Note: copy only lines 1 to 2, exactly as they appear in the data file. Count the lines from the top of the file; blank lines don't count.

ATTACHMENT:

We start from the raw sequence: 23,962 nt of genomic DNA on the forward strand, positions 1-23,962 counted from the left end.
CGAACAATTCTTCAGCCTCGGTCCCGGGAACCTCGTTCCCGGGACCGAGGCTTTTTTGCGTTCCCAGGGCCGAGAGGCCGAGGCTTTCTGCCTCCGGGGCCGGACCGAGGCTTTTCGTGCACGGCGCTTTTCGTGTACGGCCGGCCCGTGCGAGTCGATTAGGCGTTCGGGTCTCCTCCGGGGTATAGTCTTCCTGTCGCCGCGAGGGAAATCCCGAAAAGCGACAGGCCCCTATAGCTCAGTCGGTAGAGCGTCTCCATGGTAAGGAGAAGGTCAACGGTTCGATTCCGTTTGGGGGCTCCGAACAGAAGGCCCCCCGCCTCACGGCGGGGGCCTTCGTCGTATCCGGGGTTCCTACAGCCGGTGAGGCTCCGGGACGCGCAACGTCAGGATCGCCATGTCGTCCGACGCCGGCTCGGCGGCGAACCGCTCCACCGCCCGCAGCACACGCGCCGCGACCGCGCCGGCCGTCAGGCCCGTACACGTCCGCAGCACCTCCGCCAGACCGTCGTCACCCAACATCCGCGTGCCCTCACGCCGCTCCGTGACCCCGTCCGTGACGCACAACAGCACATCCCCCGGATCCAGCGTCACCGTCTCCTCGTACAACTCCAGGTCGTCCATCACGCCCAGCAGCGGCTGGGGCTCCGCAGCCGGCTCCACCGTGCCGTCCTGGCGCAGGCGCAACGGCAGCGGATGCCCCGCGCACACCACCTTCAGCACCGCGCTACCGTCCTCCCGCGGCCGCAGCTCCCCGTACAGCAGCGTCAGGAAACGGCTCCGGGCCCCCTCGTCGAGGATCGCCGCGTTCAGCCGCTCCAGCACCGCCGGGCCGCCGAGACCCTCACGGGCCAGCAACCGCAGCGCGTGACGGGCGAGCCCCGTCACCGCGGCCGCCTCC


We start from the raw sequence: 23,962 nt of genomic DNA on the forward strand, positions 1-23,962 counted from the left end.
CGAACAATTCTTCAGCCTCGGTCCCGGGAACCTCGTTCCCGGGACCGAGGCTTTTTTGCGTTCCCAGGGCCGAGAGGCCGAGGCTTTCTGCCTCCGGGGCCGGACCGAGGCTTTTCGTGCACGGCGCTTTTCGTGTACGGCCGGCCCGTGCGAGTCGATTAGGCGTTCGGGTCTCCTCCGGGGTATAGTCTTCCTGTCGCCGCGAGGGAAATCCCGAAAAGCGACAGGCCCCTATAGCTCAGTCGGTAGAGCGTCTCCATGGTAAGGAGAAGGTCAACGGTTCGATTCCGTTTGGGGGCTCCGAACAGAAGGCCCCCCGCCTCACGGCGGGGGCCTTCGTCGTATCCGGGGTTCCTACAGCCGGTGAGGCTCCGGGACGCGCAACGTCAGGATCGCCATGTCGTCCGACGCCGGCTCGGCGGCGAACCGCTCCACCGCCCGCAGCACACGCGCCGCGACCGCGCCGGCCGTCAGGCCCGTACACGTCCGCAGCACCTCCGCCAGACCGTCGTCACCCAACATCCGCGTGCCCTCACGCCGCTCCGTGACCCCGTCCGTGACGCACAACAGCACATCCCCCGGATCCAGCGTCACCGTCTCCTCGTACAACTCCAGGTCGTCCATCACGCCCAGCAGCGGCTGGGGCTCCGCAGCCGGCTCCACCGTGCCGTCCTGGCGCAGGCGCAACGGCAGCGGATGCCCCGCGCACACCACCTTCAGCACCGCGCTACCGTCCTCCCGCGGCCGCAGCTCCCCGTACAGCAGCGTCAGGAAACGGCTCCGGGCCCCCTCGTCGAGGATCGCCGCGTTCAGCCGCTCCAGCACCGCCGGGCCGCCGAGACCCTCACGGGCCAGCAACCGCAGCGCGTGACGGGCGAGCCCCGTCACCGCGGCCGCCTCC